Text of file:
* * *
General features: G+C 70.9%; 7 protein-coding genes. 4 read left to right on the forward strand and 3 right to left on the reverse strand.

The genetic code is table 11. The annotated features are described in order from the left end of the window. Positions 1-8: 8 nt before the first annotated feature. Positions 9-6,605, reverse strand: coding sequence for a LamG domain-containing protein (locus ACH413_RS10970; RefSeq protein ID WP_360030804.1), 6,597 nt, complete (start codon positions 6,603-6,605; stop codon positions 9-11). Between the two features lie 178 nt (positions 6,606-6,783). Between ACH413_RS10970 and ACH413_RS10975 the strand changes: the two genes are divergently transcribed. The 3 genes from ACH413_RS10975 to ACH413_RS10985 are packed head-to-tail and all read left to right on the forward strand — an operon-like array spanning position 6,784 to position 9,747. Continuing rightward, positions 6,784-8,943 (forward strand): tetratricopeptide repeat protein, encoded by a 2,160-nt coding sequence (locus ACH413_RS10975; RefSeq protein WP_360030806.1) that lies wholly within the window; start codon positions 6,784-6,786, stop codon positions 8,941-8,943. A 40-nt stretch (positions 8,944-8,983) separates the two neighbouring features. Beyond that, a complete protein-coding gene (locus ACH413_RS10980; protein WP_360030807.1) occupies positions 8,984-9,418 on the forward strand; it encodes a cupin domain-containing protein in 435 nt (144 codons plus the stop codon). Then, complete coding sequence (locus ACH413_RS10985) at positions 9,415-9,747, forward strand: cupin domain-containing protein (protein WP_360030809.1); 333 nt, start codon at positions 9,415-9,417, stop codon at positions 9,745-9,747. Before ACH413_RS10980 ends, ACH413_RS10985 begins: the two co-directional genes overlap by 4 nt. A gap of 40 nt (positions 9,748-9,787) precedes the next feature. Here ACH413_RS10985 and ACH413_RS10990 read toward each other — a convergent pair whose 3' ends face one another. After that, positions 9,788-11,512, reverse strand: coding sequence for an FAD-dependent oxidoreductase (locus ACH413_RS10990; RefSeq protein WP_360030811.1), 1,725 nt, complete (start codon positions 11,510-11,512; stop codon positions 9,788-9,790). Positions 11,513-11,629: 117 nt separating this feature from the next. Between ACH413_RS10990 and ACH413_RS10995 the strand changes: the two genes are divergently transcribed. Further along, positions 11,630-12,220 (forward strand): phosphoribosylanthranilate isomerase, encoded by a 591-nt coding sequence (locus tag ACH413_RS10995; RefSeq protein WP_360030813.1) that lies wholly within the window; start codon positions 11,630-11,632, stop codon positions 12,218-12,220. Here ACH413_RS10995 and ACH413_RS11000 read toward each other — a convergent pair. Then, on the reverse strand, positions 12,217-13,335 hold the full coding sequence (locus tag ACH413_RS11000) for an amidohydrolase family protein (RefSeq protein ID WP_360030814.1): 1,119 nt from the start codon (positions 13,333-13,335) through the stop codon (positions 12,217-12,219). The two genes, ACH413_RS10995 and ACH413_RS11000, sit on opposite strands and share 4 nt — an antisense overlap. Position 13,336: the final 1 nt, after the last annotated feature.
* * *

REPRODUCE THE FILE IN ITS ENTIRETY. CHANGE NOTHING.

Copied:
General features: G+C 70.9%; 7 protein-coding genes. 4 read left to right on the forward strand and 3 right to left on the reverse strand.

The genetic code is table 11. The annotated features are described in order from the left end of the window. Positions 1-8: 8 nt before the first annotated feature. Positions 9-6,605, reverse strand: coding sequence for a LamG domain-containing protein (locus ACH413_RS10970; RefSeq protein ID WP_360030804.1), 6,597 nt, complete (start codon positions 6,603-6,605; stop codon positions 9-11). Between the two features lie 178 nt (positions 6,606-6,783). Between ACH413_RS10970 and ACH413_RS10975 the strand changes: the two genes are divergently transcribed. The 3 genes from ACH413_RS10975 to ACH413_RS10985 are packed head-to-tail and all read left to right on the forward strand — an operon-like array spanning position 6,784 to position 9,747. Continuing rightward, positions 6,784-8,943 (forward strand): tetratricopeptide repeat protein, encoded by a 2,160-nt coding sequence (locus ACH413_RS10975; RefSeq protein WP_360030806.1) that lies wholly within the window; start codon positions 6,784-6,786, stop codon positions 8,941-8,943. A 40-nt stretch (positions 8,944-8,983) separates the two neighbouring features. Beyond that, a complete protein-coding gene (locus ACH413_RS10980; protein WP_360030807.1) occupies positions 8,984-9,418 on the forward strand; it encodes a cupin domain-containing protein in 435 nt (144 codons plus the stop codon). Then, complete coding sequence (locus ACH413_RS10985) at positions 9,415-9,747, forward strand: cupin domain-containing protein (protein WP_360030809.1); 333 nt, start codon at positions 9,415-9,417, stop codon at positions 9,745-9,747. Before ACH413_RS10980 ends, ACH413_RS10985 begins: the two co-directional genes overlap by 4 nt. A gap of 40 nt (positions 9,748-9,787) precedes the next feature. Here ACH413_RS10985 and ACH413_RS10990 read toward each other — a convergent pair whose 3' ends face one another. After that, positions 9,788-11,512, reverse strand: coding sequence for an FAD-dependent oxidoreductase (locus ACH413_RS10990; RefSeq protein WP_360030811.1), 1,725 nt, complete (start codon positions 11,510-11,512; stop codon positions 9,788-9,790). Positions 11,513-11,629: 117 nt separating this feature from the next. Between ACH413_RS10990 and ACH413_RS10995 the strand changes: the two genes are divergently transcribed. Further along, positions 11,630-12,220 (forward strand): phosphoribosylanthranilate isomerase, encoded by a 591-nt coding sequence (locus tag ACH413_RS10995; RefSeq protein WP_360030813.1) that lies wholly within the window; start codon positions 11,630-11,632, stop codon positions 12,218-12,220. Here ACH413_RS10995 and ACH413_RS11000 read toward each other — a convergent pair. Then, on the reverse strand, positions 12,217-13,335 hold the full coding sequence (locus tag ACH413_RS11000) for an amidohydrolase family protein (RefSeq protein ID WP_360030814.1): 1,119 nt from the start codon (positions 13,333-13,335) through the stop codon (positions 12,217-12,219). The two genes, ACH413_RS10995 and ACH413_RS11000, sit on opposite strands and share 4 nt — an antisense overlap. Position 13,336: the final 1 nt, after the last annotated feature.